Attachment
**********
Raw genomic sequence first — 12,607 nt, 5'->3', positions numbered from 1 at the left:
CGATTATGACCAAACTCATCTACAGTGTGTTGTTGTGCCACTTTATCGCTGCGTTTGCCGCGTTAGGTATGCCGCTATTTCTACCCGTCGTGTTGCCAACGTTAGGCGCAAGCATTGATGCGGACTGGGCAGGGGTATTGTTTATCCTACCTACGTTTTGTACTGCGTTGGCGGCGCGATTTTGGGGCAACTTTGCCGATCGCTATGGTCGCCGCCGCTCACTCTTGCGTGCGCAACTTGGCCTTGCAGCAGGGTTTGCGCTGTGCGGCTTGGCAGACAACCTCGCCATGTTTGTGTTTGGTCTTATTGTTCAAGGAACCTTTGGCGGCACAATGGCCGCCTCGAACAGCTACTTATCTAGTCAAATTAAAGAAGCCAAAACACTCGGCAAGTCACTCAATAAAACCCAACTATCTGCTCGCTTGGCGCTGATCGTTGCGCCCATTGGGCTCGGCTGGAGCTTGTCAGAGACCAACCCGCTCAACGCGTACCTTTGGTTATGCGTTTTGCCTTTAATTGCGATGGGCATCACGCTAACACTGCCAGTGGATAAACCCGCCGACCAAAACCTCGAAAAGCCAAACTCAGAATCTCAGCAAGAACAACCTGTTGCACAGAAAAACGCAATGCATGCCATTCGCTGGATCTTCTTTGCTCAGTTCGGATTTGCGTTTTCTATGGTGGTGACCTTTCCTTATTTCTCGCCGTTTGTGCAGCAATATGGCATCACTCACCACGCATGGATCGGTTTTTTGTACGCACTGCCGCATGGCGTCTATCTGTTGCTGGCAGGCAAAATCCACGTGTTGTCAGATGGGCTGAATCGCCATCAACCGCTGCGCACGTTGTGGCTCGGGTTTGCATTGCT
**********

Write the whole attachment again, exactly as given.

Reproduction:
Raw genomic sequence first — 12,607 nt, 5'->3', positions numbered from 1 at the left:
CGATTATGACCAAACTCATCTACAGTGTGTTGTTGTGCCACTTTATCGCTGCGTTTGCCGCGTTAGGTATGCCGCTATTTCTACCCGTCGTGTTGCCAACGTTAGGCGCAAGCATTGATGCGGACTGGGCAGGGGTATTGTTTATCCTACCTACGTTTTGTACTGCGTTGGCGGCGCGATTTTGGGGCAACTTTGCCGATCGCTATGGTCGCCGCCGCTCACTCTTGCGTGCGCAACTTGGCCTTGCAGCAGGGTTTGCGCTGTGCGGCTTGGCAGACAACCTCGCCATGTTTGTGTTTGGTCTTATTGTTCAAGGAACCTTTGGCGGCACAATGGCCGCCTCGAACAGCTACTTATCTAGTCAAATTAAAGAAGCCAAAACACTCGGCAAGTCACTCAATAAAACCCAACTATCTGCTCGCTTGGCGCTGATCGTTGCGCCCATTGGGCTCGGCTGGAGCTTGTCAGAGACCAACCCGCTCAACGCGTACCTTTGGTTATGCGTTTTGCCTTTAATTGCGATGGGCATCACGCTAACACTGCCAGTGGATAAACCCGCCGACCAAAACCTCGAAAAGCCAAACTCAGAATCTCAGCAAGAACAACCTGTTGCACAGAAAAACGCAATGCATGCCATTCGCTGGATCTTCTTTGCTCAGTTCGGATTTGCGTTTTCTATGGTGGTGACCTTTCCTTATTTCTCGCCGTTTGTGCAGCAATATGGCATCACTCACCACGCATGGATCGGTTTTTTGTACGCACTGCCGCATGGCGTCTATCTGTTGCTGGCAGGCAAAATCCACGTGTTGTCAGATGGGCTGAATCGCCATCAACCGCTGCGCACGTTGTGGCTCGGGTTTGCATTGCT